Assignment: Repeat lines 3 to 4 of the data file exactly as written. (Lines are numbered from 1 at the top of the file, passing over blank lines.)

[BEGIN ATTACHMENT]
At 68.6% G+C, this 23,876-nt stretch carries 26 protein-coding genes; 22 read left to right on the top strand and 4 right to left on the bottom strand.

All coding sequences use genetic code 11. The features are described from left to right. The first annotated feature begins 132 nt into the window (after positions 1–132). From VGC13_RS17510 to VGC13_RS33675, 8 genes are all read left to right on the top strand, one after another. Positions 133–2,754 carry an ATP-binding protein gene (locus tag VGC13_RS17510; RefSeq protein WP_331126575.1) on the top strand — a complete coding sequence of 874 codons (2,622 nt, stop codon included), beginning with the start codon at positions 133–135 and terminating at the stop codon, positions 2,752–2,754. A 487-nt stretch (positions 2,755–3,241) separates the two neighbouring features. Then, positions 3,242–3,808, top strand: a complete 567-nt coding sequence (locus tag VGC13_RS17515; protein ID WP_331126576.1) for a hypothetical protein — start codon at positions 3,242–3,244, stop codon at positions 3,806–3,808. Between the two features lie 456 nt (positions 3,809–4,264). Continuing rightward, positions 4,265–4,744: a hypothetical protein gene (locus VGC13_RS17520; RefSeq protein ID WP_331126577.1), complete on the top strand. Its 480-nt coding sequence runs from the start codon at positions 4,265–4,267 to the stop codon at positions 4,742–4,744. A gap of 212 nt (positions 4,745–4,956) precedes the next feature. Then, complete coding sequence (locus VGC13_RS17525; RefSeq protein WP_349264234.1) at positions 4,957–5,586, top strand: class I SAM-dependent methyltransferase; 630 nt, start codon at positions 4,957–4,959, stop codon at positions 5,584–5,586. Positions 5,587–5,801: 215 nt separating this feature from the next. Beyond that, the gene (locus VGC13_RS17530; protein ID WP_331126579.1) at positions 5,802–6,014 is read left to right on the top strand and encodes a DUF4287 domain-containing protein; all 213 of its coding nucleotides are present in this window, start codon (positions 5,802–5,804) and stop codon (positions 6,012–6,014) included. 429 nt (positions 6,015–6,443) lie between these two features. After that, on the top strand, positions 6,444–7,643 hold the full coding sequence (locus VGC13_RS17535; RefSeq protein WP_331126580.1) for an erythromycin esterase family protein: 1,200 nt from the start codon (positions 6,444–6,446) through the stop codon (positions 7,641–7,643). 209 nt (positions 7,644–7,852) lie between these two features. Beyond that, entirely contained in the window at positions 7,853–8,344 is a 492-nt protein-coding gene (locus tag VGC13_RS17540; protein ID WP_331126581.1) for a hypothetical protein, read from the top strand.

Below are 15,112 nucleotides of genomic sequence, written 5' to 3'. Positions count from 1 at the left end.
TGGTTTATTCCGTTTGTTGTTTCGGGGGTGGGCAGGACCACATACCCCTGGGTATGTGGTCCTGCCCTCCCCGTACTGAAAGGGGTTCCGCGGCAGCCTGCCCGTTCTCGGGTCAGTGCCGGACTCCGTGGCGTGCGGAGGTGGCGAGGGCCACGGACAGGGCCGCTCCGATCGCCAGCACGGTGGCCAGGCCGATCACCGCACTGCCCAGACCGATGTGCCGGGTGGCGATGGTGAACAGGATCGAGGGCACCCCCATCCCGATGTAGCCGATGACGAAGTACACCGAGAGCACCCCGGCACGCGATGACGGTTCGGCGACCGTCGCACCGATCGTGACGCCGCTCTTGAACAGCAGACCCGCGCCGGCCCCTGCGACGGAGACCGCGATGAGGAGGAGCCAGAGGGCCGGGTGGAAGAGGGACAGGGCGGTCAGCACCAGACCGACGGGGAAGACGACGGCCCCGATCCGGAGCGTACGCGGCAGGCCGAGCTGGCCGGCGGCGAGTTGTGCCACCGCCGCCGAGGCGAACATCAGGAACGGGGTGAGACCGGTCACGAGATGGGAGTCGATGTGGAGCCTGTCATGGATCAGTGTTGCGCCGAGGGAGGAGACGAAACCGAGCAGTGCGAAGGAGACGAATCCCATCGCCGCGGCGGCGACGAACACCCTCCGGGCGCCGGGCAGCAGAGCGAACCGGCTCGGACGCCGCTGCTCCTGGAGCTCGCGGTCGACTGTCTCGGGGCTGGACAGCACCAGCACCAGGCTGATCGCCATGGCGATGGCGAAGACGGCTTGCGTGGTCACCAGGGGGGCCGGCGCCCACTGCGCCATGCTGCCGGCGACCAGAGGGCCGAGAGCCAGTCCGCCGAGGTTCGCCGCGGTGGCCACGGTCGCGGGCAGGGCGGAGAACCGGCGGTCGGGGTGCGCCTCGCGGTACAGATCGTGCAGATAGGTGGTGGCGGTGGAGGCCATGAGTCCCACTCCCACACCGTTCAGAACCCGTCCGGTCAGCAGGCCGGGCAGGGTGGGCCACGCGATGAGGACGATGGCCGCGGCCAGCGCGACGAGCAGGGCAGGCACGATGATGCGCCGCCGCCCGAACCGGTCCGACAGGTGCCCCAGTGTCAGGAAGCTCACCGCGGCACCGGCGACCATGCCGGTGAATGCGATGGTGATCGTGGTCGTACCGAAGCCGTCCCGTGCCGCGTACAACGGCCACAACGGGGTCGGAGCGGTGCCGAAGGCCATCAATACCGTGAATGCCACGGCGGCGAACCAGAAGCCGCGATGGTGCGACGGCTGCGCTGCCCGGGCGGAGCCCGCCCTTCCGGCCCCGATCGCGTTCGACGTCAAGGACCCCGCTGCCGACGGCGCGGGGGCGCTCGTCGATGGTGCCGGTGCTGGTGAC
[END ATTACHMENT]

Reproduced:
Below are 15,112 nucleotides of genomic sequence, written 5' to 3'. Positions count from 1 at the left end.
TGGTTTATTCCGTTTGTTGTTTCGGGGGTGGGCAGGACCACATACCCCTGGGTATGTGGTCCTGCCCTCCCCGTACTGAAAGGGGTTCCGCGGCAGCCTGCCCGTTCTCGGGTCAGTGCCGGACTCCGTGGCGTGCGGAGGTGGCGAGGGCCACGGACAGGGCCGCTCCGATCGCCAGCACGGTGGCCAGGCCGATCACCGCACTGCCCAGACCGATGTGCCGGGTGGCGATGGTGAACAGGATCGAGGGCACCCCCATCCCGATGTAGCCGATGACGAAGTACACCGAGAGCACCCCGGCACGCGATGACGGTTCGGCGACCGTCGCACCGATCGTGACGCCGCTCTTGAACAGCAGACCCGCGCCGGCCCCTGCGACGGAGACCGCGATGAGGAGGAGCCAGAGGGCCGGGTGGAAGAGGGACAGGGCGGTCAGCACCAGACCGACGGGGAAGACGACGGCCCCGATCCGGAGCGTACGCGGCAGGCCGAGCTGGCCGGCGGCGAGTTGTGCCACCGCCGCCGAGGCGAACATCAGGAACGGGGTGAGACCGGTCACGAGATGGGAGTCGATGTGGAGCCTGTCATGGATCAGTGTTGCGCCGAGGGAGGAGACGAAACCGAGCAGTGCGAAGGAGACGAATCCCATCGCCGCGGCGGCGACGAACACCCTCCGGGCGCCGGGCAGCAGAGCGAACCGGCTCGGACGCCGCTGCTCCTGGAGCTCGCGGTCGACTGTCTCGGGGCTGGACAGCACCAGCACCAGGCTGATCGCCATGGCGATGGCGAAGACGGCTTGCGTGGTCACCAGGGGGGCCGGCGCCCACTGCGCCATGCTGCCGGCGACCAGAGGGCCGAGAGCCAGTCCGCCGAGGTTCGCCGCGGTGGCCACGGTCGCGGGCAGGGCGGAGAACCGGCGGTCGGGGTGCGCCTCGCGGTACAGATCGTGCAGATAGGTGGTGGCGGTGGAGGCCATGAGTCCCACTCCCACACCGTTCAGAACCCGTCCGGTCAGCAGGCCGGGCAGGGTGGGCCACGCGATGAGGACGATGGCCGCGGCCAGCGCGACGAGCAGGGCAGGCACGATGATGCGCCGCCGCCCGAACCGGTCCGACAGGTGCCCCAGTGTCAGGAAGCTCACCGCGGCACCGGCGACCATGCCGGTGAATGCGATGGTGATCGTGGTCGTACCGAAGCCGTCCCGTGCCGCGTACAACGGCCACAACGGGGTCGGAGCGGTGCCGAAGGCCATCAATACCGTGAATGCCACGGCGGCGAACCAGAAGCCGCGATGGTGCGACGGCTGCGCTGCCCGGGCGGAGCCCGCCCTTCCGGCCCCGATCGCGTTCGACGTCAAGGACCCCGCTGCCGACGGCGCGGGGGCGCTCGTCGATGGTGCCGGTGCTGGTGAC